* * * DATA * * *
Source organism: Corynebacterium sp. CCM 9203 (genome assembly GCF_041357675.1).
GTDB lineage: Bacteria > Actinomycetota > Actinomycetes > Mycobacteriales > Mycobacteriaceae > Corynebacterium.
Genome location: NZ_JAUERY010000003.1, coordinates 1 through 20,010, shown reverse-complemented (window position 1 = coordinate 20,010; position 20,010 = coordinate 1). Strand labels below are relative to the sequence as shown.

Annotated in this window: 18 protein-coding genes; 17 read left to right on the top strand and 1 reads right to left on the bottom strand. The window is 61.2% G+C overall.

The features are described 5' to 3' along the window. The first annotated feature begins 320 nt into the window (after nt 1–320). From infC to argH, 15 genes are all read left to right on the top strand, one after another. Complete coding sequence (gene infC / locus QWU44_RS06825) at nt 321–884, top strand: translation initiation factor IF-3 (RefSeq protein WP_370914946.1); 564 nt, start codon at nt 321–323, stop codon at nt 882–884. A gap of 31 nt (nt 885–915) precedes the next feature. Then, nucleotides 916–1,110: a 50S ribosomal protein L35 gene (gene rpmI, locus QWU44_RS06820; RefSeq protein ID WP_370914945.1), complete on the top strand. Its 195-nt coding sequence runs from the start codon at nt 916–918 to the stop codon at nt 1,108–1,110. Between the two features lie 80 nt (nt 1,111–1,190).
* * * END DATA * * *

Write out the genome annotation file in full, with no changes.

Source organism: Corynebacterium sp. CCM 9203 (genome assembly GCF_041357675.1).
GTDB lineage: Bacteria > Actinomycetota > Actinomycetes > Mycobacteriales > Mycobacteriaceae > Corynebacterium.
Genome location: NZ_JAUERY010000003.1, coordinates 1 through 20,010, shown reverse-complemented (window position 1 = coordinate 20,010; position 20,010 = coordinate 1). Strand labels below are relative to the sequence as shown.

Annotated in this window: 18 protein-coding genes; 17 read left to right on the top strand and 1 reads right to left on the bottom strand. The window is 61.2% G+C overall.

The features are described 5' to 3' along the window. The first annotated feature begins 320 nt into the window (after nt 1–320). From infC to argH, 15 genes are all read left to right on the top strand, one after another. Complete coding sequence (gene infC / locus QWU44_RS06825) at nt 321–884, top strand: translation initiation factor IF-3 (RefSeq protein WP_370914946.1); 564 nt, start codon at nt 321–323, stop codon at nt 882–884. A gap of 31 nt (nt 885–915) precedes the next feature. Then, nucleotides 916–1,110: a 50S ribosomal protein L35 gene (gene rpmI, locus QWU44_RS06820; RefSeq protein ID WP_370914945.1), complete on the top strand. Its 195-nt coding sequence runs from the start codon at nt 916–918 to the stop codon at nt 1,108–1,110. Between the two features lie 80 nt (nt 1,111–1,190).